Tuesday, January 3, 2012

More follow up to the 5 part series on FISH tests used to detect DNA abonormalities as a result of the Chromium and cobalt

I had published a 5 part series beginning on October 21st and concluding on the 25th of October the purpose of which was to show testing that has occurred to determine whether the chromium and cobalt might have altered the underlying genetics of the chromosomes which of course could result in cancer. The first of this series of 5 posts can be found here: http://www.mydepuyhiprecall.com/2011/10/what-are-cytognic-labs-and-why-might.html

 I have found another paper  where this testing was used quite recently.  FISH is an acronym for fluorescence in situ hybridization. 

APMIS. 2010 Nov;118(11):815-23. doi: 10.1111/j.1600-0463.2010.02671.x. Epub 2010 Sep 2.

Improved detection methods for infected hip joint prostheses.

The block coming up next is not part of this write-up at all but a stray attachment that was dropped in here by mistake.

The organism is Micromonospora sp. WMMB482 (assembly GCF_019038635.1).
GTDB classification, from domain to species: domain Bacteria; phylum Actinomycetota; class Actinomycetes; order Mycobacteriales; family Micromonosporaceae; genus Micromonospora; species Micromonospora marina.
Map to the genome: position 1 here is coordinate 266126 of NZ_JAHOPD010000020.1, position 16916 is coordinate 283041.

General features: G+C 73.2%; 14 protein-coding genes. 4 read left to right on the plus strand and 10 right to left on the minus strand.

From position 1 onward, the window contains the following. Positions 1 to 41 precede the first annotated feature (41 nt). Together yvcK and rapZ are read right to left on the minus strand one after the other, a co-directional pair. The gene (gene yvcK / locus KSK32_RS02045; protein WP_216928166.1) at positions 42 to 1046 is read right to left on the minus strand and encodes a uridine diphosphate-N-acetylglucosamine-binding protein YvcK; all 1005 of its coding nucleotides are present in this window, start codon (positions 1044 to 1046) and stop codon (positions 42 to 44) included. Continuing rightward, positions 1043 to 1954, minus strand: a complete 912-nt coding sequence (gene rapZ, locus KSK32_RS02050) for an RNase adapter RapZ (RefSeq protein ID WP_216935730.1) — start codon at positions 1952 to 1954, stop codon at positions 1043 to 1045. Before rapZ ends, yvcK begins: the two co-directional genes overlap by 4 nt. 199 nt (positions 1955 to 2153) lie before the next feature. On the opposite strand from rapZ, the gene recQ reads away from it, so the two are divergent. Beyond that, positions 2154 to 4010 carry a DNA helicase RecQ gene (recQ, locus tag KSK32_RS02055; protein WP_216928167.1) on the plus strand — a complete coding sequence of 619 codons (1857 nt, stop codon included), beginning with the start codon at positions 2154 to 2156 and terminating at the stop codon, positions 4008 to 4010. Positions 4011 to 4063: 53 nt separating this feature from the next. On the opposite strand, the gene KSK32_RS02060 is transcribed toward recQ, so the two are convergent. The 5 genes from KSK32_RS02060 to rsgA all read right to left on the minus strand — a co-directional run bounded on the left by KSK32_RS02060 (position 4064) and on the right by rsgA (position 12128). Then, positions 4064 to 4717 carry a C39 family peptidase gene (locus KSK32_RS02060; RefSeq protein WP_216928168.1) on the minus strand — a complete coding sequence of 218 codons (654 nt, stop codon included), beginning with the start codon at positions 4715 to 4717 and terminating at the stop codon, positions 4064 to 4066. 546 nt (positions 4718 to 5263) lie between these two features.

Department of Orthopedic Surgery, Bispebjerg Hospital, University of Copenhagen, Denmark.


Awareness of the role of bacterial biofilm in the pathogenesis of low-grade or chronic infections diagnosed in hip arthroplasty has been on the rise in recent years. The importance of bacterial biofilm for the development of prosthesis failure is probably underestimated, and terms like aseptic loosening, sterile pus and aseptic necrosis are up for revision. The diagnosis of biofilm has been, and still is, difficult, but new molecular biological techniques, alone or in combination with older established ones, have further helped us to uncover lesions, where biofilm is part of the pathology. This article based on a literature search and own observations is primarily focused on newer methods that help us identify the pathology behind infection-based prosthesis failure. We suggest that the fluorescence in situ hybridization technique on carefully selected biopsy material is used in the future to identify live as well as dead bacteria within their environment. The method is quick and sensitive and provides a reliable result with optimal detection rate.

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